The wisdom of Bill

I was facing a big life decision recently so I went again to talk with my friend Bill. He’s the strong, silent type and a great listener but when he speaks, his voice always slices like a knife of insight through the goop clouding my thinking.

Bill’s place is very comfortable; shady with a great view of nature from where he rests – woodlands, pastures and now a large stand of loblolly pines that one day will be harvested. I laugh with him to think that when those trees are cut, people that have been driving by them for a generation are going to gripe and complain that the forest was cut down in pursuit of the almighty dollar.

They won’t remember the trees were planted 20 years earlier specifically as a cash crop to benefit the work of Baptist Children’s Homes of North Carolina, where Bill grew up, and lived and worked most of his career.

I can hear him chuckling and shaking his big ol’ head, rubbing the bald pate once forested with hair. The more time I’ve spent with Bill the more I realize he’s always understood people at a level much deeper than his easy-going nature typically revealed. He’s not snowed by the self-important preening of others who gathered around his table, even when it looks on the surface like he takes their words at face value.

I tell Bill how much I appreciate him, how he and his wife, Louise, took us in and showed us the ropes when I started working where he worked. I was a generation younger, in a higher “position” on the organizational chart and from another part of the country. None of that mattered, only that we respected each other, each worked hard and we all loved our children.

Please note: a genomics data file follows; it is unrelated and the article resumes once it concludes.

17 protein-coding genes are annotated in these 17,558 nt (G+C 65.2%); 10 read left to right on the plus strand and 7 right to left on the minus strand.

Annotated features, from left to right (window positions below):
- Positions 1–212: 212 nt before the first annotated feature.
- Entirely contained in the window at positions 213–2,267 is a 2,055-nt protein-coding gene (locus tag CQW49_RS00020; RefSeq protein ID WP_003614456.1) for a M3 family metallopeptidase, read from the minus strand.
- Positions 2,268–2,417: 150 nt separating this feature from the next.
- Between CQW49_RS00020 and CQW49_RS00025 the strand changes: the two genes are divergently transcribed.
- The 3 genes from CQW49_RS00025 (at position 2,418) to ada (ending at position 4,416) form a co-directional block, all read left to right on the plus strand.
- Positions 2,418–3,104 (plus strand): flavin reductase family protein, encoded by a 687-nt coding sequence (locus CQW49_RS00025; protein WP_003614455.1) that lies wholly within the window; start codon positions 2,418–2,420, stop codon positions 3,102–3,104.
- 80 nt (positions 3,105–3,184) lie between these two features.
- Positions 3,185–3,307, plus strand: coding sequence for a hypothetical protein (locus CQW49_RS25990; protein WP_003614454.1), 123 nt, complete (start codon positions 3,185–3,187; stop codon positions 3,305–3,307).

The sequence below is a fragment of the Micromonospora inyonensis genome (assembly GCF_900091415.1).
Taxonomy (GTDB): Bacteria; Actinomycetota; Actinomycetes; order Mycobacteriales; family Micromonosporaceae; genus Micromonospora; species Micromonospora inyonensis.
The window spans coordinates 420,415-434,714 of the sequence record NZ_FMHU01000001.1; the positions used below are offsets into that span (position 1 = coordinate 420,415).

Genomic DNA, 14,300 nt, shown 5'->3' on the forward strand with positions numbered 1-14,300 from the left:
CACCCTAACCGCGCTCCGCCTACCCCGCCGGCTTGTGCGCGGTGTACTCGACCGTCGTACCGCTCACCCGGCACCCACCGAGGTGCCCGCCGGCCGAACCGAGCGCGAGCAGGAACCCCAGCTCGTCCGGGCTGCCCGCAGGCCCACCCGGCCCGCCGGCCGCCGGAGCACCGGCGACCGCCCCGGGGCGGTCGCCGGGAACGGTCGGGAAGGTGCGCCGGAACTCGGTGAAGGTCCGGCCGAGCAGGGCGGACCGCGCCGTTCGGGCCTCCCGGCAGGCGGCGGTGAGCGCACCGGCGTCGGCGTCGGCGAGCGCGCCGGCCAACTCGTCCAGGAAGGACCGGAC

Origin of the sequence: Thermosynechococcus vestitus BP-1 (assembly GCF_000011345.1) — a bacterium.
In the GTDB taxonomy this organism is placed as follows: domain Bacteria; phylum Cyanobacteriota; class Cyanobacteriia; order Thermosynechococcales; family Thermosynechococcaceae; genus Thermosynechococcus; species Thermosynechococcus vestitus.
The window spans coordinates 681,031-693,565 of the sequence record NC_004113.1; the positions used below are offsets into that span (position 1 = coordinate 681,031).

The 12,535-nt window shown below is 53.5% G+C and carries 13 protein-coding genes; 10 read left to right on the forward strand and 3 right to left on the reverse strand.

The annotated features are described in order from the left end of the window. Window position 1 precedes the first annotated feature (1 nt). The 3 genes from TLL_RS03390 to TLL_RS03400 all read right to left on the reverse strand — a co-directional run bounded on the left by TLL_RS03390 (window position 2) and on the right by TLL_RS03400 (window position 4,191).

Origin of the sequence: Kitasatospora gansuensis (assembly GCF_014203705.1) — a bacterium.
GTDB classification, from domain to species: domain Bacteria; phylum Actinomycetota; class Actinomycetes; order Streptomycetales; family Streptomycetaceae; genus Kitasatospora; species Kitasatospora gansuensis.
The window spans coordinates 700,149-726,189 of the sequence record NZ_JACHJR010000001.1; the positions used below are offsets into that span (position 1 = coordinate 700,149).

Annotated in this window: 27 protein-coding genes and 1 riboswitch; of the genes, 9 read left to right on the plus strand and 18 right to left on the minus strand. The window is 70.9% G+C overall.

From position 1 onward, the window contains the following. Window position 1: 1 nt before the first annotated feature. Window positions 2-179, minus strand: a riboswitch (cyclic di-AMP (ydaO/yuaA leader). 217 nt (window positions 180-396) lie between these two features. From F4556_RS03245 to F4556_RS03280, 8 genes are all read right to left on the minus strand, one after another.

Bill doesn’t say much, but I know he cares. But, I digress.

I told Bill about the decision I faced. Comfort is cool; change is hard. His expression was stone cold, waiting for me to continue. The more I told him, the more I heard myself talking it through, the more it became clear which direction I should take.

I just chuckled. He’s always like that now, waiting for me to talk it through between us, without saying anything, knowing that eventually I’ll make the right decision.

With that out of the way, I tell him I know that he and Louise are enjoying their time back together again after several years apart, due to circumstances beyond their control. I catch him up on the kids, and sense his pride in them, as he’s proud of every kid who grew up at Baptist Children’s Homes, also due to circumstances beyond their control.

Bill acts as if he has all the time in the world, and I’m reluctant to leave him, but…life goes on. I thank Bill for his time and wisdom, rise to my feet, brush the fallen oak leaves from his headstone, and close the gate to God’s Acre behind me.

Thanks again, Bill. You’re always there for me.

To Be Continued…

The local church of which I’m a member – I dare not call it “my” church since it certainly doesn’t belong to me – called a new pastor today. Our previous pastor left suddenly 17 months ago and our congregation is strong enough to carry on with interim leadership and a good staff. But today, after an excellent send up by the search committee, Tyler Tankersly stood behind the pulpit and claimed the hearts and minds of a pretty sophisticated group of Christians.

He’s 33 years old and this church is of a stature that more typically requires its new pastor to have acquired a few gray hairs of age, wisdom and experience. Tyler demonstrated those qualities without the adornment of any gray.

We’ve grown past the traditional Baptist “trial sermon” process of selecting a pastor based on his sugar stick sermon. But we’re still Baptist enough to appreciate good preaching. And we received a message based on origins – the origin of Batman, the origin of Marvel comic book characters and the origins of the Church and the practices of early Christians.